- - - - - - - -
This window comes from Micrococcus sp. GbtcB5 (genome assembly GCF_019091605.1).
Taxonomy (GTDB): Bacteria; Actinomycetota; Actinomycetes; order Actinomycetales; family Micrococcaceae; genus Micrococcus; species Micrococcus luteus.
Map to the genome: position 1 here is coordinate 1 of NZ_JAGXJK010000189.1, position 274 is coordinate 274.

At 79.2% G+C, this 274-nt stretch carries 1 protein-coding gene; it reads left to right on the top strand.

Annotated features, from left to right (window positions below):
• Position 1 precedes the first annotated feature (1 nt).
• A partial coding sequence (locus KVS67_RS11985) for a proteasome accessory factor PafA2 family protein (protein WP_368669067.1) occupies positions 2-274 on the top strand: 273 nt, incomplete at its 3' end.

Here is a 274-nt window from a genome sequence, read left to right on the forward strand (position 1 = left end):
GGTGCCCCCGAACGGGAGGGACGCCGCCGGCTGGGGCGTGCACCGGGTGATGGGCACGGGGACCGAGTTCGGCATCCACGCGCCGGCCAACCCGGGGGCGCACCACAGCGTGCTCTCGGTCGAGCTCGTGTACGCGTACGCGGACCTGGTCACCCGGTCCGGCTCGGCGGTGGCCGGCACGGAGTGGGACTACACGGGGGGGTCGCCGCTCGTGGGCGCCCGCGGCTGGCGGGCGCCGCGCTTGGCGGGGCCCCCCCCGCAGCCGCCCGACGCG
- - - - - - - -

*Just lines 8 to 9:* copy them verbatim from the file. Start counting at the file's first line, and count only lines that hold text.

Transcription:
Here is a 274-nt window from a genome sequence, read left to right on the forward strand (position 1 = left end):
GGTGCCCCCGAACGGGAGGGACGCCGCCGGCTGGGGCGTGCACCGGGTGATGGGCACGGGGACCGAGTTCGGCATCCACGCGCCGGCCAACCCGGGGGCGCACCACAGCGTGCTCTCGGTCGAGCTCGTGTACGCGTACGCGGACCTGGTCACCCGGTCCGGCTCGGCGGTGGCCGGCACGGAGTGGGACTACACGGGGGGGTCGCCGCTCGTGGGCGCCCGCGGCTGGCGGGCGCCGCGCTTGGCGGGGCCCCCCCCGCAGCCGCCCGACGCG